Sherwood, your opinion carries more weight than mine as you had experience in the Titan System. Of course I am taking the author at his word about the details...but they seem accurate to the story being told. The nearly 1/6th of the book's pages dedicated to notes and sources tells me he did his homework, although his interpretation may be off, as he was not a crewmember himself. Seeing the after action reports with the words of the participants written soon after the event is a great primary source. I look forward to hearing more from you, and other Titan Crews on their perceptions of the book. So far however, I am connecting with a lot of the stuff he says...especially the memories of the sound cooling air makes as it is forced through the racks of equipment, the hum and vibration of the Motor Generator and such.

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Re: New Book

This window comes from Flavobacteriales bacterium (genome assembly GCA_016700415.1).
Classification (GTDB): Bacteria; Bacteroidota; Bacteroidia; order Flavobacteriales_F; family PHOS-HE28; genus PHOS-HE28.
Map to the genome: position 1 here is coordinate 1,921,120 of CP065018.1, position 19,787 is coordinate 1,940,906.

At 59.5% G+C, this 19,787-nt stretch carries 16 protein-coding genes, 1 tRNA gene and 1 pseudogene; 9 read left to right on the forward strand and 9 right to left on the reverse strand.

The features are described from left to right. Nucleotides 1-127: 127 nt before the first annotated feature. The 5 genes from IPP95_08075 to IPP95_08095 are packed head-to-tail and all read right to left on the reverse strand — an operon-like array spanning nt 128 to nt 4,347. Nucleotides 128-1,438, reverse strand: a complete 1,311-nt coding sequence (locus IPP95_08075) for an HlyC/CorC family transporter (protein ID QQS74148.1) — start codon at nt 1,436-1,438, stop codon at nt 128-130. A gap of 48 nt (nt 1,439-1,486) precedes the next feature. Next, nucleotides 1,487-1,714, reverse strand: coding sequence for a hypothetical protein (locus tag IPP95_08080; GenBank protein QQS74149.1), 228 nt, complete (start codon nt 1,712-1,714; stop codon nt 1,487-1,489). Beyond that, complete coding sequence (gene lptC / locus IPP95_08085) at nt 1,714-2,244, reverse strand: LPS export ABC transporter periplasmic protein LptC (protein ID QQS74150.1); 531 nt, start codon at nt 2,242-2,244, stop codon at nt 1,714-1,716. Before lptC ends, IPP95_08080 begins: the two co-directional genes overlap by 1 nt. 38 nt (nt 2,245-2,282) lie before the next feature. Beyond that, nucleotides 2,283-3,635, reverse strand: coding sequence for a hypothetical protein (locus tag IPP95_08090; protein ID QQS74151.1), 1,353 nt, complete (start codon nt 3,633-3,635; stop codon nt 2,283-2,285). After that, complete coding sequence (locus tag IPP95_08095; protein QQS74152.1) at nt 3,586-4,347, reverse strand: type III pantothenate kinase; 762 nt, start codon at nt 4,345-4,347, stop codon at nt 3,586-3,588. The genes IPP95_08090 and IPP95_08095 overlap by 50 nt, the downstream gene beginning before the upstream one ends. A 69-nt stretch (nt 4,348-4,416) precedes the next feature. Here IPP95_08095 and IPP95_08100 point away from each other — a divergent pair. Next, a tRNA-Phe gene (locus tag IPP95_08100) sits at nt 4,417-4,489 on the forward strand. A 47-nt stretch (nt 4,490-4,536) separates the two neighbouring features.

Postby sherwood on Mon Oct 28, 2013 10:22 pm

I was on crew before the carpeting for noise reduction was installed. You could not hear the motor generator unless you were down on level 3 standing by it ;) over all the noise the rack fans made on level 2 and level 3. In fact, if I was on a sleep shift and we lost commercial power, I'd wake up from the silence and immediately head down to level 2 to make sure the diesel started up and power transfer went ok. Once that was accomplished, I'd be on the phone trying to find out what was up with commercial power (that was pretty much a summertime thing, from thunderstorms - didn't happen too frequently).

As I said in the Titan II thread, I've gotten through to the notes and bibliography section.

Before I start back at the beginning and read it a second time, I intend to look specifically for any references to closing the blast dampers alongside the Blast Doors out to the silo or the Control Center blast valve, and then look through the Dash-1 to see if it's referenced there in the checklist when a propellant leak is confirmed. My memory is that it was, but it's been nearly 40 years for me and there's a full revision to the Dash-1 that was done in 1975 which would have been applicable in 1980, but which I do not have. I can't really see any reason it would have changed in the revision, though.
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Re: New Book

Postby MajorG1000 on Fri Nov 08, 2013 5:51 am